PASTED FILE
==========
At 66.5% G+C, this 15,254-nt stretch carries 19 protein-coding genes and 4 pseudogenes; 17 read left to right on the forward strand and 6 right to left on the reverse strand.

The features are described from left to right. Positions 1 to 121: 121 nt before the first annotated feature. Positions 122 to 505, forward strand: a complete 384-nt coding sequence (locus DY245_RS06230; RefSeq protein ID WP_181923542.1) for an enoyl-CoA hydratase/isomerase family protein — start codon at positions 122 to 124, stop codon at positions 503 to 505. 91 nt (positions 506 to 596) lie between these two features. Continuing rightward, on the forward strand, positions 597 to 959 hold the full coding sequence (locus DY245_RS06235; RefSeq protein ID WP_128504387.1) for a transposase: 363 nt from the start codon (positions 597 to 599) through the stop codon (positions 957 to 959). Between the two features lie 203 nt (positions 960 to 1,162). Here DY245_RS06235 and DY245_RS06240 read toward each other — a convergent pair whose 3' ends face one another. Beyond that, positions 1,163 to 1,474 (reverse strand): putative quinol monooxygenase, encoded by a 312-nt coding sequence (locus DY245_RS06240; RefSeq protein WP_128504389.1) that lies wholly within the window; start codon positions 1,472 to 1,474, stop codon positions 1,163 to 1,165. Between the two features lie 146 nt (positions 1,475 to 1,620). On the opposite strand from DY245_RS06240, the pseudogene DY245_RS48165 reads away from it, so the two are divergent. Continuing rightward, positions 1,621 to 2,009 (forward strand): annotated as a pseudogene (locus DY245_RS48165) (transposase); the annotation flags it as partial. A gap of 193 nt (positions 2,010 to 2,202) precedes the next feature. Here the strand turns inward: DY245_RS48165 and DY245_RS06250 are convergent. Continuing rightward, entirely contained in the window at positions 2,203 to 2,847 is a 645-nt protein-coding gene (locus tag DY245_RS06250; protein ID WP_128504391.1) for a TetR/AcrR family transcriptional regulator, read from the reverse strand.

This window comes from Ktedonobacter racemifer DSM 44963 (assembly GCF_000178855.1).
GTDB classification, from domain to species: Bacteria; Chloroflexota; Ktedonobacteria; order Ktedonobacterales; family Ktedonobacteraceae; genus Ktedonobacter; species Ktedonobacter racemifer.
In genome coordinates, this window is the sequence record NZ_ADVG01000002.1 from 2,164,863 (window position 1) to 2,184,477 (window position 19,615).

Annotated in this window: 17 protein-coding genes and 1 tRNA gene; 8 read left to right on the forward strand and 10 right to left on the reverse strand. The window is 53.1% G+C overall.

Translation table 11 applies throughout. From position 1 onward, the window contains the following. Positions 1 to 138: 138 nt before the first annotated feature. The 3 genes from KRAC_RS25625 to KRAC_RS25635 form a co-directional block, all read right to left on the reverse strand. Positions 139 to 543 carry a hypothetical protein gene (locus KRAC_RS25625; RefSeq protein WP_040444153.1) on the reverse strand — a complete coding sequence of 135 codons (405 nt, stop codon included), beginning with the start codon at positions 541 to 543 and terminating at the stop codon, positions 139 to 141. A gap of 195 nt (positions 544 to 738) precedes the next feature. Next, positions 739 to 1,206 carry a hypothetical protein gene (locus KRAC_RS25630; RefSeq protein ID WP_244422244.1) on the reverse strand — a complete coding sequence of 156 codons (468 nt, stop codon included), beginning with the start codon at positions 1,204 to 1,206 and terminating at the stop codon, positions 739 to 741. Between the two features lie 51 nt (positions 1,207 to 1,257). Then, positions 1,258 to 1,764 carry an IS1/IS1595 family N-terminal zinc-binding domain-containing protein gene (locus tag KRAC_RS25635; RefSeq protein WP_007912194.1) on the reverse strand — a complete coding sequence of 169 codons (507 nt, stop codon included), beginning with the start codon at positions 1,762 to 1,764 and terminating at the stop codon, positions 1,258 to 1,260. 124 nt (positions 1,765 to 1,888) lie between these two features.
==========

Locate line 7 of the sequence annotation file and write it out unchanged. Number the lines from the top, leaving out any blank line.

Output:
Translation table 11 applies throughout. From position 1 onward, the window contains the following. Positions 1 to 138: 138 nt before the first annotated feature. The 3 genes from KRAC_RS25625 to KRAC_RS25635 form a co-directional block, all read right to left on the reverse strand. Positions 139 to 543 carry a hypothetical protein gene (locus KRAC_RS25625; RefSeq protein WP_040444153.1) on the reverse strand — a complete coding sequence of 135 codons (405 nt, stop codon included), beginning with the start codon at positions 541 to 543 and terminating at the stop codon, positions 139 to 141. A gap of 195 nt (positions 544 to 738) precedes the next feature. Next, positions 739 to 1,206 carry a hypothetical protein gene (locus KRAC_RS25630; RefSeq protein ID WP_244422244.1) on the reverse strand — a complete coding sequence of 156 codons (468 nt, stop codon included), beginning with the start codon at positions 1,204 to 1,206 and terminating at the stop codon, positions 739 to 741. Between the two features lie 51 nt (positions 1,207 to 1,257). Then, positions 1,258 to 1,764 carry an IS1/IS1595 family N-terminal zinc-binding domain-containing protein gene (locus tag KRAC_RS25635; RefSeq protein WP_007912194.1) on the reverse strand — a complete coding sequence of 169 codons (507 nt, stop codon included), beginning with the start codon at positions 1,762 to 1,764 and terminating at the stop codon, positions 1,258 to 1,260. 124 nt (positions 1,765 to 1,888) lie between these two features.